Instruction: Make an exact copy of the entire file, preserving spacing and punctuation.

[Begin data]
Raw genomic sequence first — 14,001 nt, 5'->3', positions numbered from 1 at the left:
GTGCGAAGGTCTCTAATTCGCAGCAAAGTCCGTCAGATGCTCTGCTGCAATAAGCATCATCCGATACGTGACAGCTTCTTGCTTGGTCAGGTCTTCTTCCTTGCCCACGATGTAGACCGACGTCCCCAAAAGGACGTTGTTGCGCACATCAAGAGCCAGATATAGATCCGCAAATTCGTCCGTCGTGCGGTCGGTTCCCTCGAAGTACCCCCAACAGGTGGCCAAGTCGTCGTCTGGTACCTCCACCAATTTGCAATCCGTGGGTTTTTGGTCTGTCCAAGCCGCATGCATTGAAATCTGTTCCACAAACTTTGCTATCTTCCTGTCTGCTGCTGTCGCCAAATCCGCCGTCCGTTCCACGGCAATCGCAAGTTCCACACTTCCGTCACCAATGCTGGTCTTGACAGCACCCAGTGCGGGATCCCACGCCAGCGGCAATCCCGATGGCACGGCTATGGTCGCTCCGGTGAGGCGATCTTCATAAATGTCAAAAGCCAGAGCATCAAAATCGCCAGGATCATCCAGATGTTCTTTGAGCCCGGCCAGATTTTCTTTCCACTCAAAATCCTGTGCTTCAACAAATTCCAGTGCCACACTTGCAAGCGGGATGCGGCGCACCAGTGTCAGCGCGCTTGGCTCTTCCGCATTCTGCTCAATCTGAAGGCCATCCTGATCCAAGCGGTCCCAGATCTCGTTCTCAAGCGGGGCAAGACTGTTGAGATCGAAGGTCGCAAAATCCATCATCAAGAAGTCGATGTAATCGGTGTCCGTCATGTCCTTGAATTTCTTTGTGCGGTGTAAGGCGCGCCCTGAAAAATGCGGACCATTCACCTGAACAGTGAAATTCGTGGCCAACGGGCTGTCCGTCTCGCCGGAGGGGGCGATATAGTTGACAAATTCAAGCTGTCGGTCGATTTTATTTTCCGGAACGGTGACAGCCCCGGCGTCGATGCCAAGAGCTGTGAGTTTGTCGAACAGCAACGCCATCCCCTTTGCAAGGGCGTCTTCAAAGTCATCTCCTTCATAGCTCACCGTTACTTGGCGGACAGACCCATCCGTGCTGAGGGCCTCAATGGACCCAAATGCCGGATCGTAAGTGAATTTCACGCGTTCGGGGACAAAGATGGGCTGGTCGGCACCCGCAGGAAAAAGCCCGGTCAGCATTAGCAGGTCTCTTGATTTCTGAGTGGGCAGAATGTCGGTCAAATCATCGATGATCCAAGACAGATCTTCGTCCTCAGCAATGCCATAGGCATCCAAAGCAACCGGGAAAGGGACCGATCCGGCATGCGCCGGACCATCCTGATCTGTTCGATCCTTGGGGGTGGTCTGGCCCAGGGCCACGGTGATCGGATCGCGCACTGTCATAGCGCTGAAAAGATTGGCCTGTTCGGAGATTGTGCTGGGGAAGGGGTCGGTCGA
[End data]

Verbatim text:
Raw genomic sequence first — 14,001 nt, 5'->3', positions numbered from 1 at the left:
GTGCGAAGGTCTCTAATTCGCAGCAAAGTCCGTCAGATGCTCTGCTGCAATAAGCATCATCCGATACGTGACAGCTTCTTGCTTGGTCAGGTCTTCTTCCTTGCCCACGATGTAGACCGACGTCCCCAAAAGGACGTTGTTGCGCACATCAAGAGCCAGATATAGATCCGCAAATTCGTCCGTCGTGCGGTCGGTTCCCTCGAAGTACCCCCAACAGGTGGCCAAGTCGTCGTCTGGTACCTCCACCAATTTGCAATCCGTGGGTTTTTGGTCTGTCCAAGCCGCATGCATTGAAATCTGTTCCACAAACTTTGCTATCTTCCTGTCTGCTGCTGTCGCCAAATCCGCCGTCCGTTCCACGGCAATCGCAAGTTCCACACTTCCGTCACCAATGCTGGTCTTGACAGCACCCAGTGCGGGATCCCACGCCAGCGGCAATCCCGATGGCACGGCTATGGTCGCTCCGGTGAGGCGATCTTCATAAATGTCAAAAGCCAGAGCATCAAAATCGCCAGGATCATCCAGATGTTCTTTGAGCCCGGCCAGATTTTCTTTCCACTCAAAATCCTGTGCTTCAACAAATTCCAGTGCCACACTTGCAAGCGGGATGCGGCGCACCAGTGTCAGCGCGCTTGGCTCTTCCGCATTCTGCTCAATCTGAAGGCCATCCTGATCCAAGCGGTCCCAGATCTCGTTCTCAAGCGGGGCAAGACTGTTGAGATCGAAGGTCGCAAAATCCATCATCAAGAAGTCGATGTAATCGGTGTCCGTCATGTCCTTGAATTTCTTTGTGCGGTGTAAGGCGCGCCCTGAAAAATGCGGACCATTCACCTGAACAGTGAAATTCGTGGCCAACGGGCTGTCCGTCTCGCCGGAGGGGGCGATATAGTTGACAAATTCAAGCTGTCGGTCGATTTTATTTTCCGGAACGGTGACAGCCCCGGCGTCGATGCCAAGAGCTGTGAGTTTGTCGAACAGCAACGCCATCCCCTTTGCAAGGGCGTCTTCAAAGTCATCTCCTTCATAGCTCACCGTTACTTGGCGGACAGACCCATCCGTGCTGAGGGCCTCAATGGACCCAAATGCCGGATCGTAAGTGAATTTCACGCGTTCGGGGACAAAGATGGGCTGGTCGGCACCCGCAGGAAAAAGCCCGGTCAGCATTAGCAGGTCTCTTGATTTCTGAGTGGGCAGAATGTCGGTCAAATCATCGATGATCCAAGACAGATCTTCGTCCTCAGCAATGCCATAGGCATCCAAAGCAACCGGGAAAGGGACCGATCCGGCATGCGCCGGACCATCCTGATCTGTTCGATCCTTGGGGGTGGTCTGGCCCAGGGCCACGGTGATCGGATCGCGCACTGTCATAGCGCTGAAAAGATTGGCCTGTTCGGAGATTGTGCTGGGGAAGGGGTCGGTCGA